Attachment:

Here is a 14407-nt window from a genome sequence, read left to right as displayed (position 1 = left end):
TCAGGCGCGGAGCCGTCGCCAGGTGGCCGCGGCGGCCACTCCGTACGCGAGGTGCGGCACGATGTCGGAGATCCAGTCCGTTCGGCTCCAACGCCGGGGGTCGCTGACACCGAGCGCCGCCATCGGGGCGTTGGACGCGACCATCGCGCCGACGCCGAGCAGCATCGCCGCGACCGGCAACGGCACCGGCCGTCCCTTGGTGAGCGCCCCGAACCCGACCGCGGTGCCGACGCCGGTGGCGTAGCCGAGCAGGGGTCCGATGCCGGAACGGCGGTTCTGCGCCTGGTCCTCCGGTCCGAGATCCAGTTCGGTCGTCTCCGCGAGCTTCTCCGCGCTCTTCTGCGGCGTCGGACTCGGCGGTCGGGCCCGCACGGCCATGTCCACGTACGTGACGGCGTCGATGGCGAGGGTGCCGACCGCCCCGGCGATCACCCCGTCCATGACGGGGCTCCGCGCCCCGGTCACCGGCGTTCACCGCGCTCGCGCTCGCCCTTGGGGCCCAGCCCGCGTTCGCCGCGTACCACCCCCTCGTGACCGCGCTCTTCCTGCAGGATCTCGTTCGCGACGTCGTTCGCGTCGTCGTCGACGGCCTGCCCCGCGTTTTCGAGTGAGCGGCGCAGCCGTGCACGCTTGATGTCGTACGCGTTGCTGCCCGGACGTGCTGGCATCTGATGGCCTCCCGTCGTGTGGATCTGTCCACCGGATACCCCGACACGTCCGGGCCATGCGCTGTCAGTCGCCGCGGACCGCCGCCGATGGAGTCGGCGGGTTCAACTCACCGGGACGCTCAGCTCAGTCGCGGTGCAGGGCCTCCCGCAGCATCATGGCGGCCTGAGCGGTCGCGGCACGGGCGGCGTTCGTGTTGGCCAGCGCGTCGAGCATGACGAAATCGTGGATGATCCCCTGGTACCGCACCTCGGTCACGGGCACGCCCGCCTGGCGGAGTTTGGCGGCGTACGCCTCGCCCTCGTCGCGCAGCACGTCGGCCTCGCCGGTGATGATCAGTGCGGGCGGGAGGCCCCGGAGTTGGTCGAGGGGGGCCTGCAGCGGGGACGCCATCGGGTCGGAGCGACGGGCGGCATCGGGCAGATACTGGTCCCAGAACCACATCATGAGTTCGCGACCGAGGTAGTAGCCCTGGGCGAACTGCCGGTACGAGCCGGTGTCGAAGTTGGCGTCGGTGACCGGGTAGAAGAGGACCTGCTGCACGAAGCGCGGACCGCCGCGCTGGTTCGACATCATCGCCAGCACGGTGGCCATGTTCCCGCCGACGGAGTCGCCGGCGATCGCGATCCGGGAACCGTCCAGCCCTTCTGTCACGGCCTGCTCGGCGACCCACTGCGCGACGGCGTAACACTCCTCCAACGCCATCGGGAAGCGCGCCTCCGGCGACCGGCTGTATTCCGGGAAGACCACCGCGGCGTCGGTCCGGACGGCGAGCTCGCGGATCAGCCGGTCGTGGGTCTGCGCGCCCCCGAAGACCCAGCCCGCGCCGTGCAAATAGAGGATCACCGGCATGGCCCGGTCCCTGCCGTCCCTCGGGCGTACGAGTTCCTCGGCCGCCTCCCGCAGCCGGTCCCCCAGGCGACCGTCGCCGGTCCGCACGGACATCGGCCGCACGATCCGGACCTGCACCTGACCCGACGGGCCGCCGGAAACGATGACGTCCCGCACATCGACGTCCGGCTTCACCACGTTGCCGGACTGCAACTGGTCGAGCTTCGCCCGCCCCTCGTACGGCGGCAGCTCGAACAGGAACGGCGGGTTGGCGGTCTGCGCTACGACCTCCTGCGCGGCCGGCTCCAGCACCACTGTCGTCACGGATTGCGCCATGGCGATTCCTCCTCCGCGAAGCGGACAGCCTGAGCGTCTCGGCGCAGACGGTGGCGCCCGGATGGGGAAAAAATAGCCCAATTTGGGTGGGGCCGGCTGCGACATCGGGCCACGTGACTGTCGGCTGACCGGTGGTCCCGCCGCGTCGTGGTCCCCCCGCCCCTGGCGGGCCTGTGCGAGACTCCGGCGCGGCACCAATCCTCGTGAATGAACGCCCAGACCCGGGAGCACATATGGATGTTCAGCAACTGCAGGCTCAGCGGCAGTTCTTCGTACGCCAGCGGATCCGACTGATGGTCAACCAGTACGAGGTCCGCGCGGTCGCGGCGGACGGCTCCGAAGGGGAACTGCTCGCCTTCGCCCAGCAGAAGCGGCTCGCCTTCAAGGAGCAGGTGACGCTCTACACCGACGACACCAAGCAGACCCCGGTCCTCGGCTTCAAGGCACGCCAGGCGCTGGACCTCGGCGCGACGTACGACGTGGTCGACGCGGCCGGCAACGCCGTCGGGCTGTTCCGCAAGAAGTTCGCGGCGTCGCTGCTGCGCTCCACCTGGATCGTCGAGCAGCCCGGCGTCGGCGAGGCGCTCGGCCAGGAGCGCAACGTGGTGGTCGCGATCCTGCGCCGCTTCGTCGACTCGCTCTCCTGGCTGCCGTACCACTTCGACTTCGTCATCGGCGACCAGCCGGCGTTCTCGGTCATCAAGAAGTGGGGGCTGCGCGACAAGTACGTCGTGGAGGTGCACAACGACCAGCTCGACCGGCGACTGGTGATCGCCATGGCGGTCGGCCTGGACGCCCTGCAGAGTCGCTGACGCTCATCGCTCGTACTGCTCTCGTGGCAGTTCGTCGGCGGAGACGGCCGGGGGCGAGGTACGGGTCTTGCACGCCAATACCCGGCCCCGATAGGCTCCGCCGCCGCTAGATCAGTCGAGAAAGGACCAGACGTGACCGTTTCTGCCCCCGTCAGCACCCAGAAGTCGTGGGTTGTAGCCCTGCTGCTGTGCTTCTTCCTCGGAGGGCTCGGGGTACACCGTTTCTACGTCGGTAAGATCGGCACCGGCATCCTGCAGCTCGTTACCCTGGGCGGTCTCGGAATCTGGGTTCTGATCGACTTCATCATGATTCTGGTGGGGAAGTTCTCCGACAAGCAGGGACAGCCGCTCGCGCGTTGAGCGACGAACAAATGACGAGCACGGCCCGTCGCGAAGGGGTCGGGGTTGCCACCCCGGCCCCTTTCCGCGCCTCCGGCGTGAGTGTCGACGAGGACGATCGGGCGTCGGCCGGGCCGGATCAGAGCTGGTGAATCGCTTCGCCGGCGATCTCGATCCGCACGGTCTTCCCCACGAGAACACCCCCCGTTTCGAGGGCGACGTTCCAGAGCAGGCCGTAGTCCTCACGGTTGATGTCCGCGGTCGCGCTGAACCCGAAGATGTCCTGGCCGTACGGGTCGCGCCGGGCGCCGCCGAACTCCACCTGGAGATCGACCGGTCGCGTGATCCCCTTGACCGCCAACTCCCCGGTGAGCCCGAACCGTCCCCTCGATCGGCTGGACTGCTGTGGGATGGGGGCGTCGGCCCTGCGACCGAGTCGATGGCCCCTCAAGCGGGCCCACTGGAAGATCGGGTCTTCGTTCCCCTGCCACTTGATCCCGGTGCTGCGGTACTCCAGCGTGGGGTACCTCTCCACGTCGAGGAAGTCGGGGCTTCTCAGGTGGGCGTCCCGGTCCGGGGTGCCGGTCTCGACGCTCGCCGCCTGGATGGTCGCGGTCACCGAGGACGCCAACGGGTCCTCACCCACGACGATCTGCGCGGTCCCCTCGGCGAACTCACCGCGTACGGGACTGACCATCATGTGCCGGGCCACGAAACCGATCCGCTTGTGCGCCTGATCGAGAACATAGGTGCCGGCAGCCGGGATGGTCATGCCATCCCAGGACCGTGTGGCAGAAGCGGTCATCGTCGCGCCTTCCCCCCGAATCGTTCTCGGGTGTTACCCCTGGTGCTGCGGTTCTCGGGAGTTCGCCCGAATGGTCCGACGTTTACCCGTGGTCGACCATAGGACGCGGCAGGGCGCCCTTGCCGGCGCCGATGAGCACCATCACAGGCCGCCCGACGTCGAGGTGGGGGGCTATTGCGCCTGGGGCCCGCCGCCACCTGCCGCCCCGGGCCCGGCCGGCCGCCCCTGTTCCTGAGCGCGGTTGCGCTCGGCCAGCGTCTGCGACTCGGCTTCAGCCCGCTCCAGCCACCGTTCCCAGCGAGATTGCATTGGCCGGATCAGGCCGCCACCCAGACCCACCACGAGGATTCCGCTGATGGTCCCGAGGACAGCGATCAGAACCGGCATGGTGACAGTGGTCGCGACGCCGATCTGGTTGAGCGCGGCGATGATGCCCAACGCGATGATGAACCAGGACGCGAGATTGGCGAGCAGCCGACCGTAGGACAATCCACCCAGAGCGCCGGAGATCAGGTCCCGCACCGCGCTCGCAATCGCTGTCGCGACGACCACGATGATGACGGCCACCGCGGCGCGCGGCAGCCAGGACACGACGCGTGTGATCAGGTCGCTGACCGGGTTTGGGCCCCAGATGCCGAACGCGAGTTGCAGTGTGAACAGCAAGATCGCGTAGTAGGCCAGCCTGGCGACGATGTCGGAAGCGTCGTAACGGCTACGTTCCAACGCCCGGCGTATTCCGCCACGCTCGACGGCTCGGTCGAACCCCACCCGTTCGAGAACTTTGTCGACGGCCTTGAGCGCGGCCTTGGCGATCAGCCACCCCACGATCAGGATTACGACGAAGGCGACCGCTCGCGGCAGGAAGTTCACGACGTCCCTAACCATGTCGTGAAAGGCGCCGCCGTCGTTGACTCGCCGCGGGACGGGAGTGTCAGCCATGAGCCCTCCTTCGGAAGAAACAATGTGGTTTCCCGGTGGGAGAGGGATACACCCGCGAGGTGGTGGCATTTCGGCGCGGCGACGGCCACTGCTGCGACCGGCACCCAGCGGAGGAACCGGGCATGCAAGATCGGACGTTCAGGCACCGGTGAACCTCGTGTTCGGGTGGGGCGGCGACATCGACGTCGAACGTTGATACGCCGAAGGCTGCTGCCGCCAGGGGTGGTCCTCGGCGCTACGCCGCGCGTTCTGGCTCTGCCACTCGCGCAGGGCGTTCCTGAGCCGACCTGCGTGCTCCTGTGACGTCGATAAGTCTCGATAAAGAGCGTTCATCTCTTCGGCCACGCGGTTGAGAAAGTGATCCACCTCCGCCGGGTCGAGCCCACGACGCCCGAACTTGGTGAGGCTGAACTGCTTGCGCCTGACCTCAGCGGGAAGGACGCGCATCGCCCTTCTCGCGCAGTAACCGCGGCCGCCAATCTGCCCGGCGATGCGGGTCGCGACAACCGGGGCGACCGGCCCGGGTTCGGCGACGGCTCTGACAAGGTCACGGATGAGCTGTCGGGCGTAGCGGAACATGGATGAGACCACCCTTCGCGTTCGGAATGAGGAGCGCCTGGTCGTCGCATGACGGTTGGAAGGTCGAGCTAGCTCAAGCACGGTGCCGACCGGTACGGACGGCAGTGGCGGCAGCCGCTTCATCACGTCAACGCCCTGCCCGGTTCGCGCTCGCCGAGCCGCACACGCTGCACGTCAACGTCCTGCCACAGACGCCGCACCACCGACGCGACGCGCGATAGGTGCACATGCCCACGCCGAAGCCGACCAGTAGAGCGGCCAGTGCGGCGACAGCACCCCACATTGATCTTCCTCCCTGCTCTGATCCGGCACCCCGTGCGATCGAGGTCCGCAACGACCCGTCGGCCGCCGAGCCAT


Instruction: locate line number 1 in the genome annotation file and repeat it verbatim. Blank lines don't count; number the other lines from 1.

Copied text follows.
Here is a 14407-nt window from a genome sequence, read left to right as displayed (position 1 = left end):